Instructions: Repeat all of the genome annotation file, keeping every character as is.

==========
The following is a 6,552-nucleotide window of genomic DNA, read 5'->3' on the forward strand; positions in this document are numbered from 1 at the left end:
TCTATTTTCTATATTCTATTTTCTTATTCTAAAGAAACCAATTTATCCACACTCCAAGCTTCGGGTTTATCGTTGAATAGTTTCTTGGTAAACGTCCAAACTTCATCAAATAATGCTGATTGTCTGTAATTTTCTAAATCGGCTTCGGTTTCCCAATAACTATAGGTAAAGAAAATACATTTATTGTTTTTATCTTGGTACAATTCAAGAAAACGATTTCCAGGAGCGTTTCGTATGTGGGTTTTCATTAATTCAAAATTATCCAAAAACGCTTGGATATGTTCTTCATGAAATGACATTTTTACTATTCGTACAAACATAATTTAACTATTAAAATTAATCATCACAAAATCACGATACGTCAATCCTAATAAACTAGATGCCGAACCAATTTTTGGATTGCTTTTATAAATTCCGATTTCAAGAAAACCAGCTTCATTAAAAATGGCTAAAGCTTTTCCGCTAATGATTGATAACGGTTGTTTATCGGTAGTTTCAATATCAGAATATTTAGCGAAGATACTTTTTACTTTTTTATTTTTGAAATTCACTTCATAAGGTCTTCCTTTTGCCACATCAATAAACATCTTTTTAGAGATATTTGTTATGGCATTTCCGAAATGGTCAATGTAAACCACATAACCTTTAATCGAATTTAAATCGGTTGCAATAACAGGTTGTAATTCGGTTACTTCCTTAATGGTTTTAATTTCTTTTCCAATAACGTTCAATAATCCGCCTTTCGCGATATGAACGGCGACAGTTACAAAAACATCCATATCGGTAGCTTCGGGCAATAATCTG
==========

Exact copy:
The following is a 6,552-nucleotide window of genomic DNA, read 5'->3' on the forward strand; positions in this document are numbered from 1 at the left end:
TCTATTTTCTATATTCTATTTTCTTATTCTAAAGAAACCAATTTATCCACACTCCAAGCTTCGGGTTTATCGTTGAATAGTTTCTTGGTAAACGTCCAAACTTCATCAAATAATGCTGATTGTCTGTAATTTTCTAAATCGGCTTCGGTTTCCCAATAACTATAGGTAAAGAAAATACATTTATTGTTTTTATCTTGGTACAATTCAAGAAAACGATTTCCAGGAGCGTTTCGTATGTGGGTTTTCATTAATTCAAAATTATCCAAAAACGCTTGGATATGTTCTTCATGAAATGACATTTTTACTATTCGTACAAACATAATTTAACTATTAAAATTAATCATCACAAAATCACGATACGTCAATCCTAATAAACTAGATGCCGAACCAATTTTTGGATTGCTTTTATAAATTCCGATTTCAAGAAAACCAGCTTCATTAAAAATGGCTAAAGCTTTTCCGCTAATGATTGATAACGGTTGTTTATCGGTAGTTTCAATATCAGAATATTTAGCGAAGATACTTTTTACTTTTTTATTTTTGAAATTCACTTCATAAGGTCTTCCTTTTGCCACATCAATAAACATCTTTTTAGAGATATTTGTTATGGCATTTCCGAAATGGTCAATGTAAACCACATAACCTTTAATCGAATTTAAATCGGTTGCAATAACAGGTTGTAATTCGGTTACTTCCTTAATGGTTTTAATTTCTTTTCCAATAACGTTCAATAATCCGCCTTTCGCGATATGAACGGCGACAGTTACAAAAACATCCATATCGGTAGCTTCGGGCAATAATCTG